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SQL: A Complete Guide for Beginners

SQL – A Complete Guide for Beginners

Nowadays, every organization needs data to run its business. Databases are the best option to store organized collection of data.  And, SQL (Structured Query Language) is the most widely used programming language for organizing and retrieving the data in a database. It allows us to perform all the CRUD (create, read, update and delete) operations in the database.

In this article, we will discuss the basic concepts of SQL that every developer should know to effectively manage data in a database.

Purpose of SQL

The main purpose of SQL is to operate and retrieve information from the relational database. It allows us to create new databases, views, tables, stored procedures, and functions.

Prerequisite

Getting started

  1. First, open the Microsoft SQL Server Management Studio.
  2. Then, navigate to File -> Connect Object Explorer. Refer to the following image.
    Connect Object Explorer in Microsoft SQL Server Management Studio
  3. Now, the SQL Server dialog box will appear. Your machine name will appear in the Server Name field. Make sure that Windows Authentication is chosen as the Authentication type. Then, select the Connect option.
    Connect to Server Windows AuthenticationA new window will appear, where you can execute the SQL queries explained in the following sections.

Basics of SQL

We should have some knowledge of the following terms before we get started with SQL.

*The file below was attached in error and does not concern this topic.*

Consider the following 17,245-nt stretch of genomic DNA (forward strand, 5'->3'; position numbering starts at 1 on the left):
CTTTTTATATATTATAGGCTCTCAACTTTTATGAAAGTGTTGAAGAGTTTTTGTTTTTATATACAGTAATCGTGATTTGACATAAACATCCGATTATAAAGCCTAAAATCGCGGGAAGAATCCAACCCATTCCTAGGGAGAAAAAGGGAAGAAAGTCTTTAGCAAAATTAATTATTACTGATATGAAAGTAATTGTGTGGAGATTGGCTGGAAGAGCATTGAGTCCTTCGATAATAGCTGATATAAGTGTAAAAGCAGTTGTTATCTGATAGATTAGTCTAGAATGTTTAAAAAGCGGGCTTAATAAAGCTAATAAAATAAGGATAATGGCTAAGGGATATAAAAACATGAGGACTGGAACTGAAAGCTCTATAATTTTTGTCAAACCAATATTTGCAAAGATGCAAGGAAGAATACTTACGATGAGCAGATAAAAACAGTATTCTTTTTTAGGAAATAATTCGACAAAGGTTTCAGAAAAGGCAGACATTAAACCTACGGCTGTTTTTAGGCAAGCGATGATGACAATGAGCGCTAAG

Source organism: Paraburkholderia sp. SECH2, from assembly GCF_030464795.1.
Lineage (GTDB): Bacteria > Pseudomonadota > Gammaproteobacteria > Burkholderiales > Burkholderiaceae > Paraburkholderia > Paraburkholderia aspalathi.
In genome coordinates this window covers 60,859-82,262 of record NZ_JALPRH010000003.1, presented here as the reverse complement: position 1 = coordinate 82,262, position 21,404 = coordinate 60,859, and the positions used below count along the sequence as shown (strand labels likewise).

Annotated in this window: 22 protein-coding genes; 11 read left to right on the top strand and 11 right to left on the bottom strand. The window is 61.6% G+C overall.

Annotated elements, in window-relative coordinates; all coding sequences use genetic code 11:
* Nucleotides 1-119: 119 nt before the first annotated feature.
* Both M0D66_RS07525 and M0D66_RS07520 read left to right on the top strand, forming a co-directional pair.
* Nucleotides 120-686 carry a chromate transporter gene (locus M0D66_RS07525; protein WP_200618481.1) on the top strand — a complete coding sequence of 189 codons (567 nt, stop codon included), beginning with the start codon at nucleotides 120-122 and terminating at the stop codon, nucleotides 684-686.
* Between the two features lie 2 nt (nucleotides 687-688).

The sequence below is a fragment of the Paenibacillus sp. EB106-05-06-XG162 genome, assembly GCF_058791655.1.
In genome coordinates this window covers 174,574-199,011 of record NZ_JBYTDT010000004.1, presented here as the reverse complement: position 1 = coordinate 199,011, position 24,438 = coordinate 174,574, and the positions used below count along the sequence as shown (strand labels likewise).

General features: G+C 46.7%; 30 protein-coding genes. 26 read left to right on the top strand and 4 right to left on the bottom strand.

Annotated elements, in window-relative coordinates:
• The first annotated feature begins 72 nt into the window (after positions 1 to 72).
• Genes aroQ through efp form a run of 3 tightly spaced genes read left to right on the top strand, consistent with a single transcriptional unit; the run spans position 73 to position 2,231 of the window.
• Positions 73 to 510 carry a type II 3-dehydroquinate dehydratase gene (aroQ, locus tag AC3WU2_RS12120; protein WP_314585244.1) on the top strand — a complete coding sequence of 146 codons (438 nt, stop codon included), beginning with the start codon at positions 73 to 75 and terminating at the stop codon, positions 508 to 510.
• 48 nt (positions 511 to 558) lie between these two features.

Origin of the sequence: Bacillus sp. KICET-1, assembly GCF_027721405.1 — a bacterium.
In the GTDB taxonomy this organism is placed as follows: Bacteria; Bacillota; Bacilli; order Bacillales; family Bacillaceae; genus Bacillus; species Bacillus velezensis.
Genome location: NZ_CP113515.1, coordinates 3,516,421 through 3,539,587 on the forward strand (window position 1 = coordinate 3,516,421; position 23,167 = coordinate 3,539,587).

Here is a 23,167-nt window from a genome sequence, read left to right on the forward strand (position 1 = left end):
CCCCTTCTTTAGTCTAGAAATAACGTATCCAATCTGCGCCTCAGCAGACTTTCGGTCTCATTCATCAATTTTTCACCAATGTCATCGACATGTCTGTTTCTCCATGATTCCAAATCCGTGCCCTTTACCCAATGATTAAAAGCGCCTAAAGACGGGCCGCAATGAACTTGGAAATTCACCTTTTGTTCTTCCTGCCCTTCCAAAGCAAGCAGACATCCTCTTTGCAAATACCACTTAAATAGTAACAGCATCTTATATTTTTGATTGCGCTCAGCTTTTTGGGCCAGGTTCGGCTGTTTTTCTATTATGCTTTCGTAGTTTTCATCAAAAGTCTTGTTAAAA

Table

A table is a database object that presents data in columns and rows.

Records and fields

Rows are described as records. The columns are described as fields that represent the category of the records. For example, a table of student details contains a row for each student and a column for each detail such as age, height, and so on.

SQL data types

The basic things required to create a column are names and data types.  SQL supports the following three data types:

  • String data type
  • Numeric data type
  • Date data type

SQL clauses

SQL is a case-insensitive language. The major three clauses in SQL are Select, from, where.

Select

Select is the most important clause in SQL. It helps us retrieve data from the table. Simply, it answers What data should we show?

from

This retrieves data from a specific table in a database. Simply, it answers Where do we get the data from?

where

This retrieves specific data records in a table. Simply, it answers Which category data should we show?

Syntax:

Select from <<Table Name>> where <<Column Name>> = <<Value>>

Example:

SQL Syntax Example

SQL categories

There are five categories in SQL:

  • Data definition language: It performs Create, Alter, Drop operations.
  • Data manipulation language: It performs Insert, Update, Delete operations.
  • Data control language: It performs Grant and Revoke operations.
  • Data query language: It performs the Select operation.
  • Transaction control language: It performs Commit and Rollback operations. 

Commonly used keywords and their behavior in SQL

As a developer, we have to know the following commonly used keywords and their usage in SQL to get started with it:

#1: CREATE

 This keyword enables us to create a new table.

Syntax:

Create table <<table name>>
(
   <<column name1>> datatype,
   <<column name2>> datatype
)

Example:

Create keyword

Output:

CREATE Keyword Output

#2: Insert into

This keyword is used to insert new records (rows) in a table.

Syntax:

Insert into <<table name>>

values (value1, value2, ….)

Example:

Insert into keyword

Output:

Insert into Keyword Output

Similarly, you can add multiple entries at a time like in the following image.

Syntax:

Insert into <<table name>>
values (value1, value2, ….),
       (value1, value2, ….),
       (value1, value2, ….),

Example:

Insert into keyword code example

Output: Insert into Keyword Output

#3: Update

Updates the existing records in a table.

Syntax: